MORGAN: At the ultimate example of ObamaCare. I'll talk to her in a moment. First, President Obama though over defensive over his big and troubled ObamaCare website.


OBAMA: I am willing to work with anyone on any idea to make this law perform even better. But it's time for folks to stop rooting for its failure because hardworking middle class families are rooting for its success.


MORGAN: Joining me now is White House Press Secretary Jay Carney. Jay, thanks for joining me. As suppose you have this question I would ask you about all this is what guarantees were given to the President that ObamaCare and its system were ready to go live and who gave them?

JAY CARNEY, WHITE HOUSE PRESS SECRETARY: Well, there's a lot of fascination obviously with pointing the finger of blame for the fact that the website associated with the Affordable Care Act has not been performing as effectively as it should be, and no one is more frustrated by that than the President as he said earlier today in the Rose Garden.

But the fact is this is a significant enterprise and the problems that we've seen were not anticipated. We knew there would be some glitches, we knew there would be some trouble but neither the president nor the senior team knew that we would see the kind of trouble that we've seen as far which is why the president has insisted on making sure that some of the best minds in the country when it comes to these kind of tax (ph) subjects are being applied to addressing these problems and making the consumer experience so much better.

MORGAN: I want to play a clip from -- first, Senator John McCain and he said to Ted Cruz their reaction for what has been going on.


SEN. JOHN MCCAIN, (R) ARIZONA: It's been a fiasco to send Air Force One out to Silicon Valley, loaded up with some smart people, bring them back to Washington and then fix this problem. I mean, it's ridiculous and everybody know that.

SEN. TED CRUZ, (R) TEXAS: Absolutely, she should resign. Why? Because the program she has implemented ObamaCare is a disaster.


MORGAN: And let's take Senator Cruz's point first of all. Many people are calling for Secretary Sebelius to resign. Your (inaudible) to Mr. Gibbs has come and said the head should roll. At what point if this continue, say we're in I don't know six weeks time or two months time and you're having the same about of difficulty with the system, at what point do you consider a head rolling?

CARNEY: It shouldn't be about, you know, making -- having heads roll or firing people, Piers. I mean it is the Senators whose comments you broadcast earlier, you know, I think -- we know that there had been opponents of ObamaCare. I mean, republicans, Ted Cruz in particular not John McCain but Ted Cruz led a campaign to shut the government down over his opposition to ObamaCare.

And remember what that means, that's opposition to a plan and a program that will provide affordable health insurance to millions of Americans, private sector, health insurance through these marketplaces.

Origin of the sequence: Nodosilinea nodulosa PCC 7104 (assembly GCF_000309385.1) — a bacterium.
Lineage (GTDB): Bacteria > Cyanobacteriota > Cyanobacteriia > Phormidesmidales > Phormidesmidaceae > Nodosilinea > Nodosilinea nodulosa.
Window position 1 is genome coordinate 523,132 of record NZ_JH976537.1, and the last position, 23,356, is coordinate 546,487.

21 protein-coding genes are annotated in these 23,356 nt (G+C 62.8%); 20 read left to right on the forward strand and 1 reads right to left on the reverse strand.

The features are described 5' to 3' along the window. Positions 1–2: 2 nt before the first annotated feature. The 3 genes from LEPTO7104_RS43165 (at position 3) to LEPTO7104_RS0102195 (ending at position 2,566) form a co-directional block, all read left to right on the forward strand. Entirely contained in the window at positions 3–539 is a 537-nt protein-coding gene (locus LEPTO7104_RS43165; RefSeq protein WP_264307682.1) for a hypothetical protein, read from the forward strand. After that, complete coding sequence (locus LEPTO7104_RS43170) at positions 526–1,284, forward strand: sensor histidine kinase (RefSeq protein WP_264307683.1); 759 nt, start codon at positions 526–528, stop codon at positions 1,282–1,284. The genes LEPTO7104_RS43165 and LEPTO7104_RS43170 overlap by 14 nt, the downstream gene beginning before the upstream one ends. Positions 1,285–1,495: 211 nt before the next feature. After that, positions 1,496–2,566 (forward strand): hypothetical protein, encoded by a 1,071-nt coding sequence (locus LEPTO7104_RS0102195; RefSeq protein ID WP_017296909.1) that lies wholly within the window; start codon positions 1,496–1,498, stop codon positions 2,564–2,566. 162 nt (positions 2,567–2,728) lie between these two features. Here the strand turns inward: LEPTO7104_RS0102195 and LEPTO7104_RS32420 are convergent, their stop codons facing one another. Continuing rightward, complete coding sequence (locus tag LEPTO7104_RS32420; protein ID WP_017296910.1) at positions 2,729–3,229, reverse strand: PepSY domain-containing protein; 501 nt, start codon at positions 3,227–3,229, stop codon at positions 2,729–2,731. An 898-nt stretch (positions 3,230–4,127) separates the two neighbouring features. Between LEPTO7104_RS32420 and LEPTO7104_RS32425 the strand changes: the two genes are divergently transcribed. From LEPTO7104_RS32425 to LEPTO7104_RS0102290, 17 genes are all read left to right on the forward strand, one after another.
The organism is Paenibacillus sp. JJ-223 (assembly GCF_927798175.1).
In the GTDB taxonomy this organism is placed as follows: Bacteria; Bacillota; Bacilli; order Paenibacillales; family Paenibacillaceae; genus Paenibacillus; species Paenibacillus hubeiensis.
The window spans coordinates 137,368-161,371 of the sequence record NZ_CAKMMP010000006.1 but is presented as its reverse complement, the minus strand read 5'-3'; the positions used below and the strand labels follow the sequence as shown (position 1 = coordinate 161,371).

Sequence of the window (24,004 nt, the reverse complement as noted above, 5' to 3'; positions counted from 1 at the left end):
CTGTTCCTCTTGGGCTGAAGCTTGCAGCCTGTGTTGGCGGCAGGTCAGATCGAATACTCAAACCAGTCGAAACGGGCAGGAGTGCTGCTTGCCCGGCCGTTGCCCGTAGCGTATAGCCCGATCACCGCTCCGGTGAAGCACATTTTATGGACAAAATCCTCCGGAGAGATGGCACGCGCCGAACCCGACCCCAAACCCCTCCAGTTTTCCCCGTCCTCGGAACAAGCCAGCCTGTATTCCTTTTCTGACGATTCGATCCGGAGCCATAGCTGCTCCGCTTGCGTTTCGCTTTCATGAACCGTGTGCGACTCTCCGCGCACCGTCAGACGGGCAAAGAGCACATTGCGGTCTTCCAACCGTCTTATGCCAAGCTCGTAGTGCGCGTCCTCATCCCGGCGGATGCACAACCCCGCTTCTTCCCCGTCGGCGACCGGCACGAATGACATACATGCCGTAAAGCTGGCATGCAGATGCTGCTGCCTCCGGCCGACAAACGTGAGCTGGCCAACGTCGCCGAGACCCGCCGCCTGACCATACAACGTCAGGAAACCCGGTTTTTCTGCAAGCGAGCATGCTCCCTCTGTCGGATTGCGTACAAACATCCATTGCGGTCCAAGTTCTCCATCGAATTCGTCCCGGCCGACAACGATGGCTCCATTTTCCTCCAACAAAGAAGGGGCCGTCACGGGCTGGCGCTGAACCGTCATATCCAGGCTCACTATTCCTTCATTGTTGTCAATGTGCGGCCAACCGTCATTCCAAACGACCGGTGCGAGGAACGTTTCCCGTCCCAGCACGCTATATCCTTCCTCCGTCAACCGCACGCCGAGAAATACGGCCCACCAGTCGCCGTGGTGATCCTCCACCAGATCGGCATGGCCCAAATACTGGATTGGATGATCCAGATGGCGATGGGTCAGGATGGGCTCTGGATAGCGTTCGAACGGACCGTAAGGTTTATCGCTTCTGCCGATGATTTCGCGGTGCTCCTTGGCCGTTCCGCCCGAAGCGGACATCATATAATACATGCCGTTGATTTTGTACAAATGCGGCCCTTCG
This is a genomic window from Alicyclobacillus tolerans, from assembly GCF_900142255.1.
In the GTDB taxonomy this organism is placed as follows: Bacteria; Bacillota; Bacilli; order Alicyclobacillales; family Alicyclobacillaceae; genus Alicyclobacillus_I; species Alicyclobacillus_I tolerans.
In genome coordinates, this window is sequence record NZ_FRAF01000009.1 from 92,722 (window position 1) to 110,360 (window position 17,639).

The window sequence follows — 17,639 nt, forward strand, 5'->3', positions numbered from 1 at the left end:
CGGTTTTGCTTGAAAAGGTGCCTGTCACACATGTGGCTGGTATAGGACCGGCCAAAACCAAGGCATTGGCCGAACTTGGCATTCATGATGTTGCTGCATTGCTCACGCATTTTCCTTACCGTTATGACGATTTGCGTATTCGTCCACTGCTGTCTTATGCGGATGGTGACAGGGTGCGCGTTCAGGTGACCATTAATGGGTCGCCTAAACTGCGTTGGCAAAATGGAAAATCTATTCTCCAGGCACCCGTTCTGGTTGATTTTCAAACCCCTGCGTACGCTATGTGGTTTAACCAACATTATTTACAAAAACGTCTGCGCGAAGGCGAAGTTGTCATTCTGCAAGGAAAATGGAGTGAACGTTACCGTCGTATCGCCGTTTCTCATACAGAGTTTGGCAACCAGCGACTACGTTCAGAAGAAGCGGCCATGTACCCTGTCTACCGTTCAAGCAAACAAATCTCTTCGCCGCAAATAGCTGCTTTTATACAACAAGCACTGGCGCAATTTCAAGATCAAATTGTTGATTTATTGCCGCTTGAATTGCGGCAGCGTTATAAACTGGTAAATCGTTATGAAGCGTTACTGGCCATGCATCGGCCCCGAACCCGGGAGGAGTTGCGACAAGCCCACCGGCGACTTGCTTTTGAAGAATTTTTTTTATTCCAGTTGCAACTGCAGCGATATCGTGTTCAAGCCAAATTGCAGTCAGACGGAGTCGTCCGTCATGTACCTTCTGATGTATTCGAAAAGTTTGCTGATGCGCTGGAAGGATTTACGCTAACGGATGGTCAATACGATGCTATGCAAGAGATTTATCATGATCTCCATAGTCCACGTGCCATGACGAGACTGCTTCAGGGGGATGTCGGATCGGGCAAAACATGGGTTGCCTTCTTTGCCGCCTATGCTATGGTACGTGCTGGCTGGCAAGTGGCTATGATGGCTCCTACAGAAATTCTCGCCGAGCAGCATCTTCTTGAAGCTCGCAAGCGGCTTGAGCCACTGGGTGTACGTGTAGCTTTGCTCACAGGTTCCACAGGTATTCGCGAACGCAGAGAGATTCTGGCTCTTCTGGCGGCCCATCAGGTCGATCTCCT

MORGAN: I agree with you ...

CARNEY: So ...

MORGAN: You don't have to persuade me.

CARNEY: But therefore is on ...

MORGAN: But my position though is it's very frustrating for your supporters like me and others. I agree with ObamaCare but I broadly agree with the ethos behind it. I come from a country where everybody gets free health care if they want it. So I totally subscribe to the ethos of what you're doing, but there's going to be a point, a limit has been there to the president's patience on his flagship program. The one that many believe maybe his great legacy and if the systems designed to facilitate it continues to fail, someone's going to be accountable. If it's not him who's it going to be?

CARNEY: Absolutely. Look, but the accountability he's looking for is the accountability of making sure that everybody who has expertise in this matter is focused on fixing it. Not, you know, focused on, you know, making heads roll. That's not the time right now to focus on that. The time is to get these problems fixed and make sure that the system is working most efficiently from the American people. That's what his focus is on right now not on, you know, pointing fingers of blame but making sure that it works.

It's clear as the president said today in the Rose Garden that no one's more frustrated than he is by the fact that the website hasn't been working as effectively as it should have. Part of that has been driven by the enormous volume, the enormous levels of interest that exceeded our expectations and that volume itself has caused problems with the website and the volume has exposed other problems.

And again, there's a tech search focusing on fixing that but I want to take issue with one point you made because, you know, this system it's not failing. Hundreds of thousands of Americans are submitting their applications successfully to get into the system and enroll in ObamaCare. And they're doing it through a variety of means, through state exchanges, through the federal exchanges, and through the calling center, and that's going to continue. And those are the people that matter, the people who are getting affordable health insurance for the first time. And, you know, you've seen the anecdotes, even people who have struggled with the website, when they get through and they get what they've been looking for, it's enormously meaningful to them because health insurance provides security that a lot of these families haven't had in the past.